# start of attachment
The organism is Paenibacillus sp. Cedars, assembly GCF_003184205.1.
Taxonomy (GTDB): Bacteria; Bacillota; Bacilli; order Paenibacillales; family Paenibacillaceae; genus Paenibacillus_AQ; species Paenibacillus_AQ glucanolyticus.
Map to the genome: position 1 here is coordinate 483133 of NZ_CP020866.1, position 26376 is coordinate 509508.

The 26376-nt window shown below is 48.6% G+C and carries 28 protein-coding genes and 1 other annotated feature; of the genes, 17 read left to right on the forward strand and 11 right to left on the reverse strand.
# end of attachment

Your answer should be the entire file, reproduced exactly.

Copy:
The organism is Paenibacillus sp. Cedars, assembly GCF_003184205.1.
Taxonomy (GTDB): Bacteria; Bacillota; Bacilli; order Paenibacillales; family Paenibacillaceae; genus Paenibacillus_AQ; species Paenibacillus_AQ glucanolyticus.
Map to the genome: position 1 here is coordinate 483133 of NZ_CP020866.1, position 26376 is coordinate 509508.

The 26376-nt window shown below is 48.6% G+C and carries 28 protein-coding genes and 1 other annotated feature; of the genes, 17 read left to right on the forward strand and 11 right to left on the reverse strand.